• If your chimney is no longer used, consider having it capped by a professional (~£150).

Floorboards and skirting boards

  • Place a rug (or leftover cuts of carpet) over exposed floorboards to reduce draughts through the gaps.
  • Filler can be used to seal gaps in your floor/around your skirting boards - it is best to use filler that can tolerate movement as the boards can contract and expand.


  • Radiators need space to heat your rooms - move any objects obstructing your radiators such as sofas, and ensure curtains don't hang in front of them.
  • Dust that builds up between the fins of radiators makes them less efficient - try to remove dust build-up using a vacuum and radiator duster (~£5). If you have radiator covers, here's a step by step guide on how to remove them so you can access the radiator fins.
  • Trapped air in radiators also reduces their efficiency - if there are cold spots on your radiators, it's a sign they need bleeding to release trapped air. Here's a tutorial on how to bleed your radiators.
  • A shelf positioned just above a radiator helps to push heat forward into the room, rather than letting it rise to the ceiling. You can find easy to install, clip-on shelves in most hardware/DIY shops.
  • Insert radiator reflector panels behind radiators (most effective on radiators located on external walls) to reflect heat back into the room, instead of letting the heat escape out through an external wall.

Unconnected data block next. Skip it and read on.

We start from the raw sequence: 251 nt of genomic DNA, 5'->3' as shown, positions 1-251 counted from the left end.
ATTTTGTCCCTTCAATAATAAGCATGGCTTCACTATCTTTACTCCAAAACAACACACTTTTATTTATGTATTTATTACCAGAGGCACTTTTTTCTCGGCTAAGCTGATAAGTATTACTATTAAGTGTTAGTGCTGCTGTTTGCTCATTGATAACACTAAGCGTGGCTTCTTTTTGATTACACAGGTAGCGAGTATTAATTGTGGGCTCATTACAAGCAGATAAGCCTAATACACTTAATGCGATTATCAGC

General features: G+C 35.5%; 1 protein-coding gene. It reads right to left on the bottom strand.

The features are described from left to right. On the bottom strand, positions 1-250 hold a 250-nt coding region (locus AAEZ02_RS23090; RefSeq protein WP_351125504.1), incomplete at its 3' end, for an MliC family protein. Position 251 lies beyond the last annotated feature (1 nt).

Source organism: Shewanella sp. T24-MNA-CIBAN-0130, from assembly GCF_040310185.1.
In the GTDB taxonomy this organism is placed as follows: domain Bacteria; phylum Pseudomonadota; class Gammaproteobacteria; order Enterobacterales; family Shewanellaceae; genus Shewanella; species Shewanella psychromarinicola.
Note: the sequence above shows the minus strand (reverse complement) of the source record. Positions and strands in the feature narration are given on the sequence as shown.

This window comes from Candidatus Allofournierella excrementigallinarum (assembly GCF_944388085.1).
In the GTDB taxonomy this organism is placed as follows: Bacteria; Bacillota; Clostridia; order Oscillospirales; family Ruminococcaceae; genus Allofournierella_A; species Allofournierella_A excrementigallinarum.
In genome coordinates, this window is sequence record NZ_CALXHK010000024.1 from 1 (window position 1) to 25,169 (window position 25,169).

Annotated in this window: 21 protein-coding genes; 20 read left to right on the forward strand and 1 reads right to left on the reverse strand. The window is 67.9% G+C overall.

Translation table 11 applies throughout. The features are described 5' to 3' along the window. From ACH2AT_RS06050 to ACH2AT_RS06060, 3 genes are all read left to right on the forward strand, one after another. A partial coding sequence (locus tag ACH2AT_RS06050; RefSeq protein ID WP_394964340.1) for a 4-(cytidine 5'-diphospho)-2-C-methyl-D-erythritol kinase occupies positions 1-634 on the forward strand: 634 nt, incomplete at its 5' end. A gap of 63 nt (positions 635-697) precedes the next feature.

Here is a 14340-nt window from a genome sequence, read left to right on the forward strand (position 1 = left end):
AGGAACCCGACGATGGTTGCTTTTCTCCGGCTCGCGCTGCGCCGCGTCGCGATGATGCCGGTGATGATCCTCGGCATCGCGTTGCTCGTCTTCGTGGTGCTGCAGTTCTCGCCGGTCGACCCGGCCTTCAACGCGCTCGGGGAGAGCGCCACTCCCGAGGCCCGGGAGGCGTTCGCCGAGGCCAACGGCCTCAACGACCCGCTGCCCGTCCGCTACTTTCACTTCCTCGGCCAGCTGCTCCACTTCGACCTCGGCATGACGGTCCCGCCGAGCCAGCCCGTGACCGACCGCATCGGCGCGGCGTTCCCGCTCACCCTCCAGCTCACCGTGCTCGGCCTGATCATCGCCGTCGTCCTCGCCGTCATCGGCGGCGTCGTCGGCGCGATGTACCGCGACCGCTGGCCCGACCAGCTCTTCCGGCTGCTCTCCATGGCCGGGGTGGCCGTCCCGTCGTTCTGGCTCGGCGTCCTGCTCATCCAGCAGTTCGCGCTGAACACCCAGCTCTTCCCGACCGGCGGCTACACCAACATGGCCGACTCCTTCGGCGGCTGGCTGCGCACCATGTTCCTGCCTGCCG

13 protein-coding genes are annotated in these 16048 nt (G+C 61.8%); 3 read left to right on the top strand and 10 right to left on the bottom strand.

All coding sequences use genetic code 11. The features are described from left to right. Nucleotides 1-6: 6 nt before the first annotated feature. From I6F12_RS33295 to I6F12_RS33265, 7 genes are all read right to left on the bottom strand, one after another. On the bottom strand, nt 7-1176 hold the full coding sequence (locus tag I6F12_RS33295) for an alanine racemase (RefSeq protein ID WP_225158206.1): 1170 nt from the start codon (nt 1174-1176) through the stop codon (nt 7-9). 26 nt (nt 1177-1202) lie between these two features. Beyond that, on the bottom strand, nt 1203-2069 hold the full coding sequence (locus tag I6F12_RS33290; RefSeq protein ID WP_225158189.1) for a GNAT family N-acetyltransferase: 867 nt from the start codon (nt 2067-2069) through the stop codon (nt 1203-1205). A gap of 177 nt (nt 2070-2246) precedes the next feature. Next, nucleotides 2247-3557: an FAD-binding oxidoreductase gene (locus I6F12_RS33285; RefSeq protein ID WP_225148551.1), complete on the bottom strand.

Hot water tanks and pipes

  • A hot water cylinder jacket (~£15) can be fitted onto your hot water tank to reduce heat loss and therefore keep your hot water hotter for longer.
  • Exposed hot water pipes can also be insulated using a foam tube that covers the pipes between your hot water cylinder and boiler.

If cold draughts are ignored, your heating has to work harder to keep you warm, increasing your energy bills and your carbon footprint... and no one wants that. So plug those draughts and stay warm this winter!

Good to know, the government currently has a ‘Green Homes Grant’ available to help reduce household energy use. The grant can help fund installing double/triple glazed windows, cavity wall insulation, roof insulation and more.

We'd love to see any nifty tips you come up with to stop those pesky draughts! Please share your photos with us on Twitter or Instagram @octopus_energy.

Check out what our customers are doing to improve their home insulation!

Grahame's had cavity wall insulation, capturing great before and after photos. The photo below on the left shows Grahame's house without cavity wall insulation. The bright colours indicate that a lot of his heating is leaking out through the poorly insulated walls. The photo below on the right shows Grahame's house with cavity wall insulation. The walls are much darker in colour, showing that the external walls are now colder and significantly less heat is escaping out into the atmosphere. Cavity wall insulation can save you up to £160 a year on heating bills!